Preamble: It has been a while since I was able to update this, but as there was about as much excitement in these four weeks as there was in my first one.
Days 7- 11 (July 17-21) – I spent five days in the project house in Yaounde. Not just sleeping there, but hanging out there during the day as well. The crew from the WRJHCP were all going crazy getting ready for the first trial run a new cohort study that Nathan is starting up at the HEVECAM rubber plantation. The project house was ground zero for setting up and testing the computer equipment. The end result was that I spent most of the time just trying to stay out of the way.
Days 12-14 (July 22-24) – We drove up tor Kribi, where I stayed along with the German cohort consultants until space freed up at the rubber plantation. No one was around the plantation for me to interact with over the weekend so I spent it on a beach just south of Kribi. There is a nice hotel there called Ilomba that has all of the features that you expect from your tropical paradise: places to lounge on the beach, fruity drinks, clean bathrooms, oil platforms in the distance... This was the vacation part of my trip, reading, eating grilled fish, swimming, and getting a Doxycycline enhanced sunburn.
Days 15-18 (July 25-28) – For the next four days I made the commute from Kribi to HEVECAM with the consultants every day. An hour or so on pot holed roads, sometimes starting out at 6:30 am and not returning home until after midnight. While they often had things to do all day, I was just making my first forays into working with the hospital staff, so I would have one or two meeting a day. We had to have a meeting when I was introduced to the entire senior hospital staff, while oodles of patients were waiting to be seen. I had to meet with the head nurse of each section individually to be told exactly what they did, once again at the expense of the patients. I was generally treated like a VIP, meanwhile all I wanted to do was sit in a quite room with the medical records. The most exciting thing about our days was the yummy, yummy omelet shack we ate at in the morning.
Days 19-21 (July 29-31) – The majority of the cohort staff left so I finally got to move to HEVECAM. The laboratory staff stayed around so I was not completely stuck out on my own yet. Oliver, Joseph, and Cyrille took me to Village 2 (all of the plantation villages are numbered) where they showed me the best grilled fish shack in town. Best of all, on Friday I finally got to start looking at medical records!!!
Days 22-27 (August 1-6)- A week on my own in HEVECAM, which meant no French speaking support and taking Moto-Taxis everywhere. Still, it was a welcome respite from living life on other peoples agendas. Mostly my days involved sitting around wherever I could find space, looking through records, and entering data in my computer. The records are old log books that are kept in a cabinet in the statistics office of the hospital. There was no overall organization so finding what I was looking for was often a challenge.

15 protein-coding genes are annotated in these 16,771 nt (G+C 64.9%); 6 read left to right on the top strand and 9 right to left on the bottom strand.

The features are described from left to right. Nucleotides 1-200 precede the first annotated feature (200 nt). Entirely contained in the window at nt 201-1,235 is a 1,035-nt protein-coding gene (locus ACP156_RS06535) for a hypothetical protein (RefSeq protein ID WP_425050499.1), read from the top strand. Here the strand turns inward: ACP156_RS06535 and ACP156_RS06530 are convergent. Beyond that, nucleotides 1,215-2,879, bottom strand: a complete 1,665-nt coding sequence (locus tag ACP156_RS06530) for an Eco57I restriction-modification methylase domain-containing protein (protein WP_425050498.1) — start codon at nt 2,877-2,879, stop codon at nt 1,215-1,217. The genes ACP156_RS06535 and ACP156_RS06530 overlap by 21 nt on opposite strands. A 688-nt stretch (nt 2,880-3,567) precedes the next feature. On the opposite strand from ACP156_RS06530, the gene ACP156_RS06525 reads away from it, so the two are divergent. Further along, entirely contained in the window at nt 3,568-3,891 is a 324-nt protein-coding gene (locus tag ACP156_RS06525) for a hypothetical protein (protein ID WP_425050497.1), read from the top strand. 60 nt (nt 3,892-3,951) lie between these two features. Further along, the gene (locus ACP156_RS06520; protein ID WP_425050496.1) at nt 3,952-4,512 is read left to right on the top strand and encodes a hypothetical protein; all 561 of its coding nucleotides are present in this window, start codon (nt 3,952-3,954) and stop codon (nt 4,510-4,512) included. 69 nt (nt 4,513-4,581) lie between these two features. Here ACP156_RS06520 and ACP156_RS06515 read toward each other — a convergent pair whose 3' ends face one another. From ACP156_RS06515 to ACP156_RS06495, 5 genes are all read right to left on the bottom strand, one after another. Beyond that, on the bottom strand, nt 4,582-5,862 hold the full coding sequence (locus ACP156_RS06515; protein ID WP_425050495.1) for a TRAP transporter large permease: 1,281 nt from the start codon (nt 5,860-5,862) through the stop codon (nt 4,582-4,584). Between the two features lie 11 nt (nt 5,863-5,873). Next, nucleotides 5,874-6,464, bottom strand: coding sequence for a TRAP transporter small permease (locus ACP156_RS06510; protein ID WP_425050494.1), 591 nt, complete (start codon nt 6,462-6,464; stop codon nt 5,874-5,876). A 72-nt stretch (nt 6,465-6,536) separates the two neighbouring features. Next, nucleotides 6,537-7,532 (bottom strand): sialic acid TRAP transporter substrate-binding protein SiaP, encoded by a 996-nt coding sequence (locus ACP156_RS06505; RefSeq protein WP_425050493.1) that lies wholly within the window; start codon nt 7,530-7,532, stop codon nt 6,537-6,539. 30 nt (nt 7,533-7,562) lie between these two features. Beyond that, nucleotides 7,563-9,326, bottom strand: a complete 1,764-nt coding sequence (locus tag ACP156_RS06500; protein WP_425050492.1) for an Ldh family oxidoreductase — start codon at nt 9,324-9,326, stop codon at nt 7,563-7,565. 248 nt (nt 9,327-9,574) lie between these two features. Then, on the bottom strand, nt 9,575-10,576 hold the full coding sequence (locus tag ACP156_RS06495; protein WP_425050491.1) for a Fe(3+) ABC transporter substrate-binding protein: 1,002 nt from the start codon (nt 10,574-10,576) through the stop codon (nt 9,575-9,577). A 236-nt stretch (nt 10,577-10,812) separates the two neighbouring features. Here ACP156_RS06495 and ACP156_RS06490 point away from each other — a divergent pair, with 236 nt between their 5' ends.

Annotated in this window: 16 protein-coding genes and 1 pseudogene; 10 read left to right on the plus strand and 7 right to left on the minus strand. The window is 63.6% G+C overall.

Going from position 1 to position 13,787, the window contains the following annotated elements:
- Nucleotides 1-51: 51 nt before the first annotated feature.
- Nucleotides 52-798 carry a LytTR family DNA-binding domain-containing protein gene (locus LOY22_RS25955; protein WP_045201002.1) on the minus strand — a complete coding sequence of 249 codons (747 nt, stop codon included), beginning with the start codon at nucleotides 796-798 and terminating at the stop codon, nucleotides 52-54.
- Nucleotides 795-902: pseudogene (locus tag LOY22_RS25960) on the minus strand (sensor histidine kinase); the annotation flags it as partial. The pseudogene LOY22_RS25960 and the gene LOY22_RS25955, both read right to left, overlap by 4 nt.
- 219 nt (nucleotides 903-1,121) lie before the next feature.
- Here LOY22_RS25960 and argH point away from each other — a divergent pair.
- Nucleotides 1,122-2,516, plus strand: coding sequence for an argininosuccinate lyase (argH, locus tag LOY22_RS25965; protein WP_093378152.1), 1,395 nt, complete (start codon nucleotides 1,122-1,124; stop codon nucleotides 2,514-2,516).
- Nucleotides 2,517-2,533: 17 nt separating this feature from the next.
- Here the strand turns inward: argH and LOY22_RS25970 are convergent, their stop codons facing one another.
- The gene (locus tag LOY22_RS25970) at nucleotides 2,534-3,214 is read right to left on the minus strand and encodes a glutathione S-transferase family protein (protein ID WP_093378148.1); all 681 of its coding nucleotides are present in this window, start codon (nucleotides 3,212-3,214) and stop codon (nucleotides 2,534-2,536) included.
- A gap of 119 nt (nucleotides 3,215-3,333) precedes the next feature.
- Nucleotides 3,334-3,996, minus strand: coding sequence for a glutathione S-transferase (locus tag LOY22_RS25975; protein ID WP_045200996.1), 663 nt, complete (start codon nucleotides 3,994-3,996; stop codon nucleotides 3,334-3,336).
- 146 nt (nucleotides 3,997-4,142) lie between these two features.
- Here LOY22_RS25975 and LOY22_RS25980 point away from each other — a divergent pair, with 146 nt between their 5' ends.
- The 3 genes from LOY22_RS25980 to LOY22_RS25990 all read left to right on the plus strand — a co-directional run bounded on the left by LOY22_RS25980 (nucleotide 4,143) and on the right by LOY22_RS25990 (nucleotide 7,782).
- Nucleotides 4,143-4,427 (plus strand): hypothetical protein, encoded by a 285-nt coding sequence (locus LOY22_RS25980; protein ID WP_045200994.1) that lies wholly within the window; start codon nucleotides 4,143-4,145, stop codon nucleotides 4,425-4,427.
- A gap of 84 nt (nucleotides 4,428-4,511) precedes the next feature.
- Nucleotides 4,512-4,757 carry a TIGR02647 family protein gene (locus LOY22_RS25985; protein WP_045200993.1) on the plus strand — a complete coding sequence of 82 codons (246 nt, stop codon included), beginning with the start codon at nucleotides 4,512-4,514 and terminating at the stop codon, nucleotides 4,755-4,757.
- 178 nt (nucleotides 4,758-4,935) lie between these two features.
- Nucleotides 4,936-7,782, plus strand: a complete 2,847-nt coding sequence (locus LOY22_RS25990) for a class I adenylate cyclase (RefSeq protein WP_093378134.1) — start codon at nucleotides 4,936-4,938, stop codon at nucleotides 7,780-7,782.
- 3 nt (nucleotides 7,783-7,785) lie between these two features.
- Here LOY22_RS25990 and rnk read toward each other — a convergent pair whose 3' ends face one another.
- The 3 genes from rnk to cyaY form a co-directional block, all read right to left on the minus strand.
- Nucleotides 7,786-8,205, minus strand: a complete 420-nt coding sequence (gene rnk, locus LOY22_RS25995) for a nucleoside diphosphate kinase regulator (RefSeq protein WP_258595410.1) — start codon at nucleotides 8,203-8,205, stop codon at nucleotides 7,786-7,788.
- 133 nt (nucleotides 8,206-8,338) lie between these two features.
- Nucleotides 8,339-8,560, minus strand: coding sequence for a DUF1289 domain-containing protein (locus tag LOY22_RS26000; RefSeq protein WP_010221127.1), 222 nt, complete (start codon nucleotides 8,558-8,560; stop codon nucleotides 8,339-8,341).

Days 28-31 (August 7-10) - For my final week at HEVECAM a skeleton crew from the cohort study returned in order to do the post enrollment follow-up. Mostly I just continued going through records all week long. On one day we did go to a restaurant where we were served some Meat of Unknown Origin. It was disgusting, but probably not because of what it was. More likely the cooking technique of boiling it until it is devoid of all texture and flavor was responsible.
Day 32 (August 11) - My last full day at HEVECAM was an exciting one. I had finished up my data entry and a preliminary report, that I presented to the administration. After presenting my report I returned to the hospital where I bought Mr. Koum, my de-facto host at the hospital, his lunch break beer. This turned into a two hour political discussion with all the people in the shop. While I was in agreement with most of the people there about our illustrious president, there was a lot of explaining to do. No, not everyone in the United States has a job. No, not everyone is fat. Yes, there are a lot of guns in Texas. All in all I think I managed to get through it without offending anyone and perhaps leaving them with a more realistic impression of the United States.
Afterwards I went for a walk with the intention of getting a photo of a goat. There are goats almost everywhere in Cameroon, and I had yet to get a good picture. After my foray into the closest village I ended up with a gaggle of boys running after me shouting “Le blanc! Le blanc!” In the spirit of good international relations I counter with a “Les noirs! Les noirs!”, which they got a big kick out of.
That evening we had to give a technician a ride back to Kribi so we had an excellent dinner at Pieds en L'Eau (not Pieds en Mer as previously reported), where I showed that my fish eating skills had greatly improved, though perhaps not yet up to Cameroonian standards.
Day 33 (August 12)- After a late start out from HEVECAM and a very lackadaisical trip back, I finally arrived back in the big city of Yaounde and was reunited with the Internet. Best of all, I got to take my first hot shower in three weeks.